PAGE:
Last week, I and a whole bunch of enthusiastic change practitioners, attended the Bi-annual ChangeConnect Awards in Adelaide. During the opening remarks, Susan Stewart spoke about change, including the work of Carol Dweck.
I’m a huge advocate of Carol Dweck’s work, and this informs the thinking and practice of Interface Consultants as we support clients. From conversations during the session, I thought it might be both interesting and useful to put some thoughts to paper and keep the dialogue going!
So, some background for those less familiar with her work… Professor Carol Dweck is a Stanford psychologist who has spent her career researching learning, particularly exploring the mindset for success. She characterises a mindset as being someone’s entire psychological world, where their outlook and attitudes are founded on their core beliefs. Following extensive studies, her research shows that people tend to have one of two belief systems that create their mindset about work, learning and their own abilities. That is, a fixed or growth mindset; characterised in the table below.
Steeped in the ‘tyranny of now’
Steeped in the ‘power of not yet’
|Praises shallowly – emphasises talents which leads to vulnerability||Praises wisely – emphasises process and perseverance|
|Hides flaws||Values failure as an opportunity|
|Avoids challenge and gives up easily||Actively seeks out and persists through learning opportunities|
|Views feedback as personal criticism||Welcomes feedback|
|Feels threatened by other’s success||Views other’s success as inspirational|
A fixed mindset
People with a fixed mindset hold the belief that you are born with certain talents, abilities and intelligence – if you like, a ‘core intelligence’ that is fixed. And, we have a lot of language that reinforces this belief. ‘They’re very smart’, ‘I’m no good at …’, ‘Some people are born natural leaders’, ‘She has a gift for…’.
People with this mindset believe you either have it or you don’t, and there are a range of behaviours which reflect this world view. The first rule of a fixed mindset is always look clever. What’s more, if you’re not going to look clever, don’t do it. Hide mistakes, conceal shortcomings. The fixed mindset presumes that mistakes and shortcomings are permanent. Further, working hard, and looking like you are working hard, diminishes abilities.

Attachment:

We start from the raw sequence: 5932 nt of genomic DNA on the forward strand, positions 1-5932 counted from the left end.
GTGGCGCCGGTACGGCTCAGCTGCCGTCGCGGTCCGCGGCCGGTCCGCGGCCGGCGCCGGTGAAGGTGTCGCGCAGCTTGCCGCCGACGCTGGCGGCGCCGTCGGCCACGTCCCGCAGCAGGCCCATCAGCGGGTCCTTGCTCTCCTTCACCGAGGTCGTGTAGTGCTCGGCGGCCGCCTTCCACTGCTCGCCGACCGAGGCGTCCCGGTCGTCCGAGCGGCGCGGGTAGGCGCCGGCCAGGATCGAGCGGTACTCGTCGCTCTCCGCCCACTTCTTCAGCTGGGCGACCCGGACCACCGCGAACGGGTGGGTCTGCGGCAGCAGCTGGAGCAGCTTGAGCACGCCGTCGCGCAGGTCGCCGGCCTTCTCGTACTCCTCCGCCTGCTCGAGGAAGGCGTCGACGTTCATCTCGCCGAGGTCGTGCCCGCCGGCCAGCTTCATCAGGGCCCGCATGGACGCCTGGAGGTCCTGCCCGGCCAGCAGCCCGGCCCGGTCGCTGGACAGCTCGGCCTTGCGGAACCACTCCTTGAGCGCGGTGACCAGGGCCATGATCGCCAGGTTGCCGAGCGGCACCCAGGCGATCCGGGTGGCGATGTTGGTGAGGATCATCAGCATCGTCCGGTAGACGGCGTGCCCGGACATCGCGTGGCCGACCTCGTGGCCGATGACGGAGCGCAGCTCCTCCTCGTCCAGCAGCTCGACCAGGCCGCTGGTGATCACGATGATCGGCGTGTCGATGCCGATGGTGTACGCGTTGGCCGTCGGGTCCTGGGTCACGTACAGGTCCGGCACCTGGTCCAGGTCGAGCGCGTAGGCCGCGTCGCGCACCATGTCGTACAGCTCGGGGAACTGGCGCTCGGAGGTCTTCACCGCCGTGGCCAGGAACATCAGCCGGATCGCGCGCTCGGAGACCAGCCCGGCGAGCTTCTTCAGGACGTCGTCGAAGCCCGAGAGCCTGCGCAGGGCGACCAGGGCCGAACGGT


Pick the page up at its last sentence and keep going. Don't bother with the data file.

A growth mindset
People with a growth mindset believe that talent, abilities and intellect can grow with hard work. They are constantly seeking out opportunities to learn. They’re the people who are enthusiastic and actively curious when new initiatives are introduced, and keen to explore and play, or the first ones to sign up for anything that is optional.
People with a growth mindset embrace and encourage tenacity. For them, it’s much more important to seek feedback and improve than be the highest ranked team member. It’s not that they don’t care about rankings – they do. But, they care even more about having an interesting, challenging role. One where they get to explore, persist and think differently as they work with interesting and diverse people.
They embrace the power of ‘not yet!’ – it means they are on a learning curve – a pathway to the future. Effort and difficulty don’t mean that you can’t do it, rather it’s an awakening of the power of ‘not yet!’. Importantly, they believe that hard work brings learning and progress – and is, therefore, in and of itself rewarding.
Importantly, we all have elements of both mindsets.
What are some of the impacts relative to change?
Some thoughts and questions for further discussion:
- From a change perspective, to what extent do you believe you (and your organisation) might be non-consciously communicating and reinforcing habits linked with the fixed mindset characteristics?
- How do we, as change practitioners, help to prepare people, teams and organisations to keep motivated (energised) in the ‘not quite yet’ space?
- ‘Effort’ – and reward for effort – is viewed quite differently through the two mindset lenses. This is important when we consider the ‘effort’ that is required through change activities – for individuals, teams and organisations. What are your thoughts, insights or experiences?
- Neuroscience – through plasticity – is also helping to show us that when we take on something hard, the connections in the brain get stronger and our abilities grow. Growth mindset brains are firing and wiring, not so for fixed mindset brains! What are your thoughts, insights or next level questions?
- Praising abilities – would your organisation’s approach to performance system benefit from a refresh?
- This also leads to conversations about the power of language – a major source of energy motivation or demotivation in change. Perhaps a topic for a further paper?